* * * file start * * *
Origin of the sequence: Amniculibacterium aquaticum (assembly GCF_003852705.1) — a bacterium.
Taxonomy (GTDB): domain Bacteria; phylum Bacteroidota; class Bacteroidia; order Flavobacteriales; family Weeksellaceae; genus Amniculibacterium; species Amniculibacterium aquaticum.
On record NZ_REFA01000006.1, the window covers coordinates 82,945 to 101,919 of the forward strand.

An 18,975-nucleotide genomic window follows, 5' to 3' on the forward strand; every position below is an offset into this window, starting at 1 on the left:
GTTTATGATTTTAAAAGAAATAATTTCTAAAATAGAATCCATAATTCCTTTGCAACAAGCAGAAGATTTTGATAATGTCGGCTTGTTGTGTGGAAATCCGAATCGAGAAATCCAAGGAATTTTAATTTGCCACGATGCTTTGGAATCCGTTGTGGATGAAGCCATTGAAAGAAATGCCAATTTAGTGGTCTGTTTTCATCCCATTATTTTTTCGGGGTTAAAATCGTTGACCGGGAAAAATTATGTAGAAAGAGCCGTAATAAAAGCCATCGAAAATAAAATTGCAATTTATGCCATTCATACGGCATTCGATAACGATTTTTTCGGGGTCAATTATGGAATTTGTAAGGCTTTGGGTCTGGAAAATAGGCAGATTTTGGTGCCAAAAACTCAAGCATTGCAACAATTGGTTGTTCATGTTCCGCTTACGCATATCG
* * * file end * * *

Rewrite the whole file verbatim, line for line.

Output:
Origin of the sequence: Amniculibacterium aquaticum (assembly GCF_003852705.1) — a bacterium.
Taxonomy (GTDB): domain Bacteria; phylum Bacteroidota; class Bacteroidia; order Flavobacteriales; family Weeksellaceae; genus Amniculibacterium; species Amniculibacterium aquaticum.
On record NZ_REFA01000006.1, the window covers coordinates 82,945 to 101,919 of the forward strand.

An 18,975-nucleotide genomic window follows, 5' to 3' on the forward strand; every position below is an offset into this window, starting at 1 on the left:
GTTTATGATTTTAAAAGAAATAATTTCTAAAATAGAATCCATAATTCCTTTGCAACAAGCAGAAGATTTTGATAATGTCGGCTTGTTGTGTGGAAATCCGAATCGAGAAATCCAAGGAATTTTAATTTGCCACGATGCTTTGGAATCCGTTGTGGATGAAGCCATTGAAAGAAATGCCAATTTAGTGGTCTGTTTTCATCCCATTATTTTTTCGGGGTTAAAATCGTTGACCGGGAAAAATTATGTAGAAAGAGCCGTAATAAAAGCCATCGAAAATAAAATTGCAATTTATGCCATTCATACGGCATTCGATAACGATTTTTTCGGGGTCAATTATGGAATTTGTAAGGCTTTGGGTCTGGAAAATAGGCAGATTTTGGTGCCAAAAACTCAAGCATTGCAACAATTGGTTGTTCATGTTCCGCTTACGCATATCG